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Software for justice
A jury is given misleading information in court by an expert witness. An innocent person goes to prison as a result. This shouldn't happen, but unfortunately it does and more often than you might hope. It's not because the experts or lawyers are trying to mislead but because of some tricky mathematics. Fortunately, a team of computer scientists at Queen Mary, University of London are leading the way in fixing the problem.
The Queen Mary team, led by Professor Norman Fenton, is trying to ensure that forensic evidence involving probability and statistics can be presented without making errors, even when the evidence is incredibly complex. Their solution is based on specialist software they have developed.
Many cases in courts rely on evidence like DNA and fibre matching for proof. When police investigators find traces of this kind of evidence from the crime scene they try to link it to a suspect. But there is a lot of misunderstanding about what it means to find a match. Surprisingly, a DNA match between, say, a trace of blood found at the scene and blood taken from a suspect does not mean that the trace must have come from the suspect.
Forensic experts talk about a 'random match probability'. It is just the probability that the suspect's DNA matches the trace if it did not actually come from him or her. Even a one-in-a-billion random match probability does not prove it was the suspect's trace. Worse, the random match probability an expert witness might give is often either wrong or misleading. This can be because it fails to take account of potential cross-contamination, which happens when samples of evidence accidentally get mixed together, or even when officers leave traces of their own DNA from handling the evidence. It can also be wrong due to mistakes in the way the evidence was collected or tested. Other problems arise if family members aren't explicitly ruled out, as that makes the random match probability much higher. When the forensic match is from fibre or glass, the random match probabilities are even more uncertain.
The potential to get the probabilities wrong isn't restricted to errors in the match statistics, either. Suppose the match probability is one in ten thousand. When the experts or lawyers present this evidence they often say things like: "The probability that the trace came from anybody other than the defendant is one in ten thousand." That statement sounds OK but it isn't true.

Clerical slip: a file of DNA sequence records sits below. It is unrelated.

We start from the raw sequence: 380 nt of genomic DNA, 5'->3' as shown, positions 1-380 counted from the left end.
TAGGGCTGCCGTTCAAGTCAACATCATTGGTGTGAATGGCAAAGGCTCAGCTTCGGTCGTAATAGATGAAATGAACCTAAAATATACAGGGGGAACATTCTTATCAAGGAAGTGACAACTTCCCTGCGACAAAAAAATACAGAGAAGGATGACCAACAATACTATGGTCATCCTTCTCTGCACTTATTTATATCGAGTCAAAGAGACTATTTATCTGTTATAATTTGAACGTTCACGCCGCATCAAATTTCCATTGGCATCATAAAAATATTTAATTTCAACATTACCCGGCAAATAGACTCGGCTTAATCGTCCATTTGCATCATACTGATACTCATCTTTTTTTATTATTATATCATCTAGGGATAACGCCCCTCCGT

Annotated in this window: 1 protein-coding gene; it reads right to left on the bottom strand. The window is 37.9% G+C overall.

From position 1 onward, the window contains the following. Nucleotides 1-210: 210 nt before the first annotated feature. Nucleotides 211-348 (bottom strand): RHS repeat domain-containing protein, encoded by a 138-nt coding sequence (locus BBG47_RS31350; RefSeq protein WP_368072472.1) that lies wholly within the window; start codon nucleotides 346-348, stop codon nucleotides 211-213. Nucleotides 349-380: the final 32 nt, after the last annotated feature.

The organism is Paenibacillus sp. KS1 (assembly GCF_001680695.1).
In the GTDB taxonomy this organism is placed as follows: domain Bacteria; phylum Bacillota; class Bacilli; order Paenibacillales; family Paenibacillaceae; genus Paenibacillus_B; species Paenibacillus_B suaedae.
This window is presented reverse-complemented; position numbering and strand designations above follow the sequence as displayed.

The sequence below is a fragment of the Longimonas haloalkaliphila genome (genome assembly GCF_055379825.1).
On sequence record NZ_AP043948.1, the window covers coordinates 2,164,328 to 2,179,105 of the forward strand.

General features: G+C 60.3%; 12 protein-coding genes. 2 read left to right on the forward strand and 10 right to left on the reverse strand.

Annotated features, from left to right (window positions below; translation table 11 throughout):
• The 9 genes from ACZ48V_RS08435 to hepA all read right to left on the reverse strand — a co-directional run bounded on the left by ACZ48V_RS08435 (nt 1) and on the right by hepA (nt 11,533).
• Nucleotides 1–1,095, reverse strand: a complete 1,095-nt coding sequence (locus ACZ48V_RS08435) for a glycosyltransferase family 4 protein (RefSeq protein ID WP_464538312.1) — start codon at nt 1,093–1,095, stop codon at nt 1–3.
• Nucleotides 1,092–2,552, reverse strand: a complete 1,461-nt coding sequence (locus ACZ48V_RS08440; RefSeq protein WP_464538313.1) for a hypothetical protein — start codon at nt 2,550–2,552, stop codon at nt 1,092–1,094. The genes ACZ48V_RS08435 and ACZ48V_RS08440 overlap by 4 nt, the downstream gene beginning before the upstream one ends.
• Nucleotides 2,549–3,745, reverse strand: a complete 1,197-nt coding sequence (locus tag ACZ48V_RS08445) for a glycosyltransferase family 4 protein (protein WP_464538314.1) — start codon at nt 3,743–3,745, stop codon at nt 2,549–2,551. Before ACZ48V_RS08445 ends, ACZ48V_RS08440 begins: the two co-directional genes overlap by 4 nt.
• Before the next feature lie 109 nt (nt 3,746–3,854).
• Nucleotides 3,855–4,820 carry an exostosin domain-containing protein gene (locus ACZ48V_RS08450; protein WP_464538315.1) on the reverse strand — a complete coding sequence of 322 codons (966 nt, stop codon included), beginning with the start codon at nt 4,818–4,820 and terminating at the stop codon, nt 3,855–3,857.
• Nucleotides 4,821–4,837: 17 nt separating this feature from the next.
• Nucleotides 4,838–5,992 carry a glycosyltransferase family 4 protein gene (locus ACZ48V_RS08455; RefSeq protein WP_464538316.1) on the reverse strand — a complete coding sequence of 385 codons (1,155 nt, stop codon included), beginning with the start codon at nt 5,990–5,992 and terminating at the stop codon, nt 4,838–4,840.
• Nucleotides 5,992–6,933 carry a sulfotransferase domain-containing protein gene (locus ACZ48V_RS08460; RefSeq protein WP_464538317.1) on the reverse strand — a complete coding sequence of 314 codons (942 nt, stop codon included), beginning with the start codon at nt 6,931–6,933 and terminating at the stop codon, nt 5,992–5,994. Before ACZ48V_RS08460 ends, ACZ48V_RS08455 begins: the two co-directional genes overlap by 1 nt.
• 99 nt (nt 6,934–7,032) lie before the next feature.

The problem is called the prosecutor fallacy. You can't actually conclude anything about the probability that the trace belonged to the defendant unless you know something about the number of potential suspects. Suppose this is the only evidence against the defendant and that the crime happened on an island where the defendant was one of a million adults who could have committed the crime. Then the random match probability of one in ten thousand actually means that about one hundred of those million adults match the trace. So the probability of innocence is ninety-nine out of a hundred! That's very different from the one in ten thousand probability implied by the statement given in court.
Norman Fenton's work is based around a theorem, called Bayes' theorem, which gives the correct way to calculate these kinds of probabilities. The theorem is over 250 years old but it is widely misunderstood and, in all but the simplest cases is very difficult to calculate properly. Most cases include many pieces of related evidence – including evidence about the accuracy of the testing processes. To keep everything straight, experts need to build a model called a Bayesian network. It’s like a graph that maps out different possibilities and the chances that they are true. You can imagine that in almost any court case, this gets complicated awfully quickly. It is only in the last 20 years that researchers have discovered ways to perform the calculations for Bayesian networks, and written software to help them. What Norman and his team have done is develop methods specifically for modelling legal evidence as Bayesian networks in ways that are understandable by lawyers and expert witnesses.
Norman and his colleague Martin Neil have provided expert evidence (for lawyers) using these methods in several high-profile cases. Their methods help lawyers to determine the true value of any piece of evidence – individually or in combination. They also help show how to present probabilistic arguments properly.
Unfortunately, although scientists accept that Bayes' theorem is the only viable method for reasoning about probabilistic evidence, it's not often used in court, and is even a little controversial. Norman is leading an international group to help bring Bayes' theorem a little more love from lawyers, judges and forensic scientists. Although changes in legal practice happen very slowly (lawyers still wear powdered wigs, after all), hopefully in the future the difficult job of judging evidence will be made easier and fairer with the help of Bayes' theorem.
If that happens, then thanks to some 250 year-old maths combined with some very modern computer science, fewer innocent people will end up in jail. Given the innocent person in the dock could one day be you, you will probably agree that's a good thing.